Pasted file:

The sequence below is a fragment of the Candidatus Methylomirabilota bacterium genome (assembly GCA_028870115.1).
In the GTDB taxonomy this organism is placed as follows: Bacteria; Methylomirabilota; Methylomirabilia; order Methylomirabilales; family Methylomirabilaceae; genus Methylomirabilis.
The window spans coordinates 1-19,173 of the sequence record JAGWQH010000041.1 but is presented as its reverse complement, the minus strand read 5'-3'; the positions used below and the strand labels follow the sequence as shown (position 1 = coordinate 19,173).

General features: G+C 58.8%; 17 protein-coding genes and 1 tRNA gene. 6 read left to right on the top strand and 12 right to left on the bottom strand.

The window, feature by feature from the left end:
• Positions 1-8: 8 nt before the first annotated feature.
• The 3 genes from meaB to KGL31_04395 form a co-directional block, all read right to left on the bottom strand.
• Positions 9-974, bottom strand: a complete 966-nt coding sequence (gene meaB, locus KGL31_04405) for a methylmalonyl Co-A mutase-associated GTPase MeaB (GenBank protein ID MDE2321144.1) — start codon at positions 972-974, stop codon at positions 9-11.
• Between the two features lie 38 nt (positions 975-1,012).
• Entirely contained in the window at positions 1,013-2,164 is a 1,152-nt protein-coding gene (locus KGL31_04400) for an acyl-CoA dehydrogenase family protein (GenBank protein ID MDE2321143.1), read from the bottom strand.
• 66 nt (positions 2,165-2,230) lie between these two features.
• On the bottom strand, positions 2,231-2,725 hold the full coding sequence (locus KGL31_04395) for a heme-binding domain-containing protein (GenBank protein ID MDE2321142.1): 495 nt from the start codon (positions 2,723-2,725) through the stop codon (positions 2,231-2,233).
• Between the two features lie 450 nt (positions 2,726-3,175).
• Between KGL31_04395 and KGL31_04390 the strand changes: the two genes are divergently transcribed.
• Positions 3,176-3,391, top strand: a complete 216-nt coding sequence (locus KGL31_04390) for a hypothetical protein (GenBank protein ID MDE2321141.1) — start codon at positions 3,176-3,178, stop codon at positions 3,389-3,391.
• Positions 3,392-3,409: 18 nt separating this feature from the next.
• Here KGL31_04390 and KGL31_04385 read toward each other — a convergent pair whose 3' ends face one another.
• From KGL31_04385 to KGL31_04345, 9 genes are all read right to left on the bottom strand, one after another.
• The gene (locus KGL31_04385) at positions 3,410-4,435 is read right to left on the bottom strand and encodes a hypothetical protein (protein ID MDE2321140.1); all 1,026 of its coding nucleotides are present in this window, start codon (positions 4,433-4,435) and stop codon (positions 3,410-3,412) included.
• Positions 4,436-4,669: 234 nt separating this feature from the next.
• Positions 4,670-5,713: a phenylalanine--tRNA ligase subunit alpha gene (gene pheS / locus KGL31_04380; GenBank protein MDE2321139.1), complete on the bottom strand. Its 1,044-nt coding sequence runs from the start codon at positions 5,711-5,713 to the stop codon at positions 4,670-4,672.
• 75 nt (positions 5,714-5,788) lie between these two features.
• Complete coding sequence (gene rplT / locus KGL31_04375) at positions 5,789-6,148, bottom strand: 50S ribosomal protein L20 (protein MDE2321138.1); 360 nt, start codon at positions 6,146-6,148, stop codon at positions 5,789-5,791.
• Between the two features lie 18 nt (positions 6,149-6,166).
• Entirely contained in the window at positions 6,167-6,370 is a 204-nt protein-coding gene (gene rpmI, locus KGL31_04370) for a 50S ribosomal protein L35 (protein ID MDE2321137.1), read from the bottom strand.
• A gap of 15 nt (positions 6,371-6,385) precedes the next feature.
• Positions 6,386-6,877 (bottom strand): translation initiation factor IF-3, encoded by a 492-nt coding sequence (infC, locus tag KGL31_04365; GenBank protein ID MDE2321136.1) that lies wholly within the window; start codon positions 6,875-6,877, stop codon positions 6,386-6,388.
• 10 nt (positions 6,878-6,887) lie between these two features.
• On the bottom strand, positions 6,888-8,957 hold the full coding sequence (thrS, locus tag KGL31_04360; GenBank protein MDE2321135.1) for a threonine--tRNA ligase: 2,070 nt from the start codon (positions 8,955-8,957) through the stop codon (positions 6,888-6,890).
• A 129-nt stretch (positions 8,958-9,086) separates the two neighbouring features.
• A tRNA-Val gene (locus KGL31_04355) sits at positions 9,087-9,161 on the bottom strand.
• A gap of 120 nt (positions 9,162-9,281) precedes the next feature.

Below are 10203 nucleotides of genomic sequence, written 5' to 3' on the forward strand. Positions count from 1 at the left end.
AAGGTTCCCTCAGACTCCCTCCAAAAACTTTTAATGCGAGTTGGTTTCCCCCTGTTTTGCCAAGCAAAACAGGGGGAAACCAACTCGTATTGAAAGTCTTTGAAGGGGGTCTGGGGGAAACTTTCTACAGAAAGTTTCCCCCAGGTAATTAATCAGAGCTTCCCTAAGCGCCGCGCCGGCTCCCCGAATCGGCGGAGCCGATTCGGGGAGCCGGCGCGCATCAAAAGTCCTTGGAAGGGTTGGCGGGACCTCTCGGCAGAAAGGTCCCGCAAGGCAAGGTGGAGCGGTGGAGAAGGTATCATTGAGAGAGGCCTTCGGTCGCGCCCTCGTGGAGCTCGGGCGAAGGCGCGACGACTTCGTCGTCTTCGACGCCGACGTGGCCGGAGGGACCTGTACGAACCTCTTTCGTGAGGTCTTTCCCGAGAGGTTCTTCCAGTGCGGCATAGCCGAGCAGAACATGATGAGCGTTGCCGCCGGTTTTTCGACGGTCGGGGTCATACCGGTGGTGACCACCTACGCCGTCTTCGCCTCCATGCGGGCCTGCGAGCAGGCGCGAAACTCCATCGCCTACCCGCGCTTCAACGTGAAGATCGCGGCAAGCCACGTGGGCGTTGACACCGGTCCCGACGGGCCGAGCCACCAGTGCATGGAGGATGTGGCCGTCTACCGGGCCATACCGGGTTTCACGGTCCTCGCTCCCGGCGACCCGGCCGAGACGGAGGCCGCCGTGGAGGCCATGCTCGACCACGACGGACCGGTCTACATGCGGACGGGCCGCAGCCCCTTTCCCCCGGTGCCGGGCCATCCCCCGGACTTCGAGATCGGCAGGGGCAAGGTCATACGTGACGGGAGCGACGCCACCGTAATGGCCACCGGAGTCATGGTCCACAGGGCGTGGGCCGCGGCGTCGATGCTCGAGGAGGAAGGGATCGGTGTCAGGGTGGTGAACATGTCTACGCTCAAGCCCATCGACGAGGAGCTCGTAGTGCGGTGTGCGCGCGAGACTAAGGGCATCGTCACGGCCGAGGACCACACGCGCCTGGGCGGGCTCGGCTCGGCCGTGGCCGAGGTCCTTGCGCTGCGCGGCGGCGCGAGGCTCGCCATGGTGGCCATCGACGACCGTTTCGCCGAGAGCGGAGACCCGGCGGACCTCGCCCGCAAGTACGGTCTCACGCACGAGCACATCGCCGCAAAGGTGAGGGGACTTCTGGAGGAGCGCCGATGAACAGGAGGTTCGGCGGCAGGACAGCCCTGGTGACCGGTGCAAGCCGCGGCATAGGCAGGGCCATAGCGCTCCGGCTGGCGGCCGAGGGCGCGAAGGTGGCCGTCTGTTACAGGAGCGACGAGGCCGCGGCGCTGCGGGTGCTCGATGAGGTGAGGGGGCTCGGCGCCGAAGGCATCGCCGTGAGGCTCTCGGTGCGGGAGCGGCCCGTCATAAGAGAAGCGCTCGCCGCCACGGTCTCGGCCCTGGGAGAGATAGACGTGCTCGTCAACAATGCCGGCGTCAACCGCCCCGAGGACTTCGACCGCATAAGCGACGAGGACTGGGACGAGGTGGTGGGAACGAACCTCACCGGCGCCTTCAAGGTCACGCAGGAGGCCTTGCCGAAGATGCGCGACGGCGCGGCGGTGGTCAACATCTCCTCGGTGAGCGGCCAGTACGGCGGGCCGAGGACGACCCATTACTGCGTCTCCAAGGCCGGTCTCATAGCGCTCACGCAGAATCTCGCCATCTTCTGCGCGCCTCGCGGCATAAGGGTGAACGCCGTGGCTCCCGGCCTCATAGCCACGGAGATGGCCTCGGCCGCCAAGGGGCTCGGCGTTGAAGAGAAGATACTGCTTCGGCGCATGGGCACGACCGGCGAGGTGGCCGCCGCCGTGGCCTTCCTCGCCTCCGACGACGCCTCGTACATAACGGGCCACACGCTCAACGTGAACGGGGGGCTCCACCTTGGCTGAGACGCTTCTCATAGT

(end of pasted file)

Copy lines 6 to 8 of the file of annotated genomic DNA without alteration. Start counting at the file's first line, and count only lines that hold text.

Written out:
• Positions 1-8: 8 nt before the first annotated feature.
• The 3 genes from meaB to KGL31_04395 form a co-directional block, all read right to left on the bottom strand.
• Positions 9-974, bottom strand: a complete 966-nt coding sequence (gene meaB, locus KGL31_04405) for a methylmalonyl Co-A mutase-associated GTPase MeaB (GenBank protein ID MDE2321144.1) — start codon at positions 972-974, stop codon at positions 9-11.